In March of 2016, the Centers for Disease Control and Prevention (CDC) released its guideline in an attempt to control widespread opioid abuse that claimed 20,000 U.S. lives in 2015 alone. The guideline was intended for primary care clinicians and advised them to prescribe other treatments before jumping to opioids for chronic pain outside of active cancer treatment, palliative care, and end-of-life care.
The CDC has since been under pressure from healthcare professionals because of the controversial federal guideline for prescribing opioids. On February 28th of this year, the CDC released a letter (written by Deborah Dowell, M.D., chief medical officer at the CDC’s National Center for Injury Prevention and Control) stating:
"The CDC will revisit the Guideline as new evidence and recommendation become available to determine when gaps have been sufficiently closed to warrant an update."
In light of this letter, we could be witness to some much-needed changes for the opioid issue, which is a step in the right direction.
Additionally, the letter mentions the use of opioids in the treatment of cancer and sickle cell patients; They make it clear the guideline was never meant to restrict access to pain management for patients with those conditions.
One of many voices heard, Roy Silverstein, M.D., president of the American Society of Hematology, pointed to people with sickle cell disease that suffer from severe, chronic pain,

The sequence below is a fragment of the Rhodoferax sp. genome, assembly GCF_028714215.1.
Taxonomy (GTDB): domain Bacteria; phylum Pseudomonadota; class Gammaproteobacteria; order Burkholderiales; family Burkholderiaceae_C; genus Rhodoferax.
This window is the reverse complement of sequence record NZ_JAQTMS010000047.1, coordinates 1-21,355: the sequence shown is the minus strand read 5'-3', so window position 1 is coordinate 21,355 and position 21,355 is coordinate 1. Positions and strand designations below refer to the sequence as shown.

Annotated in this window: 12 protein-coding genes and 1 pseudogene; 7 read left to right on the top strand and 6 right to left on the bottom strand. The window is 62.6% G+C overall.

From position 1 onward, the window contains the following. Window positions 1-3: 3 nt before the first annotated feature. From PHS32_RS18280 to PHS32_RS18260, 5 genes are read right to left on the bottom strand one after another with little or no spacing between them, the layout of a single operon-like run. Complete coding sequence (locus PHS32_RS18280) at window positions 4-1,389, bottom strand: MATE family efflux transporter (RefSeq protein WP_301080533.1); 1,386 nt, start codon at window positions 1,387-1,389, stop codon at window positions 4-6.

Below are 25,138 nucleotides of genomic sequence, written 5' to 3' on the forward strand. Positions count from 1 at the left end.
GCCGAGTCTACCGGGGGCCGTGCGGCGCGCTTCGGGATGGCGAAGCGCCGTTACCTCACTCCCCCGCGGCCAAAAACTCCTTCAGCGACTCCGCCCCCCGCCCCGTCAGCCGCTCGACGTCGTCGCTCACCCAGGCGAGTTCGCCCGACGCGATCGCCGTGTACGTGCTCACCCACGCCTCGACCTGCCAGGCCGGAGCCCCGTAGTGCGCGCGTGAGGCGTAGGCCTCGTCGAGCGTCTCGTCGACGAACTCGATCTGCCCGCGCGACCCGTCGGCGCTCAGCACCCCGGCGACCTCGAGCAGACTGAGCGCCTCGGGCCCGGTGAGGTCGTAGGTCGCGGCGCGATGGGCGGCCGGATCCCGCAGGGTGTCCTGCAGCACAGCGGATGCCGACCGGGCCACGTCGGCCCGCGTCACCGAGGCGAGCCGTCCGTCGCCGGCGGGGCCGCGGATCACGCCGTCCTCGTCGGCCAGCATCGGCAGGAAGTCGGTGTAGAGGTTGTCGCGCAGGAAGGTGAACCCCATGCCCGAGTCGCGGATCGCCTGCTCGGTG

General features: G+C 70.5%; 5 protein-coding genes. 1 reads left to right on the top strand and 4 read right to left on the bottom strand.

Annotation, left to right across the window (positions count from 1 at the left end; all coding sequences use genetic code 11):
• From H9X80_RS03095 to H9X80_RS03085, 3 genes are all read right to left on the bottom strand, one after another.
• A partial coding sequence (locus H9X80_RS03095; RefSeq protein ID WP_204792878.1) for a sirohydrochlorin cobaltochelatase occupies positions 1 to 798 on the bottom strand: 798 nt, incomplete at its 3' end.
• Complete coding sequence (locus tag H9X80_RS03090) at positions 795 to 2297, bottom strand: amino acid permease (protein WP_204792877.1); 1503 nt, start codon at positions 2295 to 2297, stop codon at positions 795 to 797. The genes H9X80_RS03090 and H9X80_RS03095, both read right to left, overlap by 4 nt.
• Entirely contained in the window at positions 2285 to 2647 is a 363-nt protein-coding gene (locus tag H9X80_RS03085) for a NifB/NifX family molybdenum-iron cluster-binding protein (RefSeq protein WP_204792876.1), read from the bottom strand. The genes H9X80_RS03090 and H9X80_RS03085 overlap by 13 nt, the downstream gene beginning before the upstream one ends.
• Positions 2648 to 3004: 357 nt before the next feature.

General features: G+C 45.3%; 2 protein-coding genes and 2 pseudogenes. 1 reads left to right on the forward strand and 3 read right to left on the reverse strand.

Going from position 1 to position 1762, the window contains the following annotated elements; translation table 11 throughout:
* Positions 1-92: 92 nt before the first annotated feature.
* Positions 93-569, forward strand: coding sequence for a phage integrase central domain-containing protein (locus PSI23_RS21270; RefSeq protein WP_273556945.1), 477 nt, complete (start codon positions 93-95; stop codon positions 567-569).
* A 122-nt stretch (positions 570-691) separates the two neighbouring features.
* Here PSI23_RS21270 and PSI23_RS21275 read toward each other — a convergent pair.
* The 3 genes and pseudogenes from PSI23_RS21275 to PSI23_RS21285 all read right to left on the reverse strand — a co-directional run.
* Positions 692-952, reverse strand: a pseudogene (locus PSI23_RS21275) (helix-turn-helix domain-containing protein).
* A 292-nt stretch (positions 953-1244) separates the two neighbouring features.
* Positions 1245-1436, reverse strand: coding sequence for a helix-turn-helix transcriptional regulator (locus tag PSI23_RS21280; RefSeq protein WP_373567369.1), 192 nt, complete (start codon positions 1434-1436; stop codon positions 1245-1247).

"which is debilitating on its own without the added burden of having to constantly appeal to the insurance companies every time a pain crisis hits and the initial request is denied.”
As we’ve stated in the past, even in situations where the medical professional would be denied, other forms of treatment besides opioids should be considered. The CDC changing things around could be a massive win for the medical field, professionals and their patients alike. Patients who have been denied their help haven't gotten any better, and some have taken their lives because of it. Because of these changes, hopefully now we'll see more patients getting the much-needed help they deserve.
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